Scriptural holiness may still be a worthy Methodist project in an ecumenical context but only if we take social, economic and political structures seriously and learn to read scripture and theology from a new socio-political perspective.

Johnston's words may well prove to have been prophetic. Beyond Methodism the rise of the Emergent / Emerging movement is rooted in what Wesley called 'social holiness'; namely a rediscovery of authentic Christian discipleship as understood and lived out in the Kingdom of God orthopraxis of Jesus. Let me grossly oversimplify a complex issue - and I apologise to historians in advance: if what Wesley longed for was a radical 'sermon on the mount' movement of passionate 24/7 disciples, what he actually got was much more a 'sermon on the back pew' church. The social and political activism which characterised the Methodist movement was in large measure dissipated by the energy-sink of becoming an institutional church centred on Sunday worship. We have been living with the consequences ever since.

Hal Knight's article on John Wesley and the Emerging Church is well worth a read. Like Johnston McMaster, he seems to connect with all the 'out-there' orthopraxis energy and passion that I see in John Wesley, as portrayed in the picture of Wesley preaching in the marketplace. Ryan Bolger's brief snapshot of Emerging Church should surely resonate strongly with Methodists. And what of Moot, an ongoing experiment in community thinking, when they struggle with what it means to be human in the city and ask the sharp question Whatever happened to kindness and generosity? Methodist ears should tune in and take note, because so much of this is in our ecclesiological DNA. So why does all or any of this matter?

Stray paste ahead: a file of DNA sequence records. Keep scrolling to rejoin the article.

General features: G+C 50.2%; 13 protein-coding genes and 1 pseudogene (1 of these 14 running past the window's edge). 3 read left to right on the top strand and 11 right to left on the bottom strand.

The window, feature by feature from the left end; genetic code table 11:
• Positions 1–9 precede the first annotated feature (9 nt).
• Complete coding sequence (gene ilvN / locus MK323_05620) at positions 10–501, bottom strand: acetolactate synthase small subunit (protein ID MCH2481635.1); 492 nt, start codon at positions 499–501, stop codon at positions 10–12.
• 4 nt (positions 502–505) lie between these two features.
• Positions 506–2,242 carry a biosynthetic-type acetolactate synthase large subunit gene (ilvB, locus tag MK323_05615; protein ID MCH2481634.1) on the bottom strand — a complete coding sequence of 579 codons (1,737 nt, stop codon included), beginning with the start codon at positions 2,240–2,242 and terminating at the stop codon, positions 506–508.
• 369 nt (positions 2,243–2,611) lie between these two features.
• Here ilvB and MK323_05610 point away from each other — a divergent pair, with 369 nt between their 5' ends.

Alan Finlayson's and Jeremy Seabrook's thoughtful articles in the Guardian  Big Brother's message: we are a selfish society and Slash-and-burn economics caused the blade crimewave, push my social holiness buttons probably just as much as the state of eighteenth century English society pushed Wesley's. Here in Lincolnshire, the birthplace of world Methodism, we take social holiness seriously. At the Methodist Conference in Scarborough our Lincoln and Grimsby District brought a Notice of Motion in response to the global food crisis. It arose from the passion of Alan Robson, our Agricultural Chaplain, and the social holiness driven concern of the the Alford,  Skegness and Wainfleet Circuit. As Methodists we must not stand by in our chapels and sing our hymns and worship songs as the world weeps. We were raised up to be authentic disciples. The Emergent movement shows us what we are at our best. I for one am up for the challenge.

No comments:

Post a comment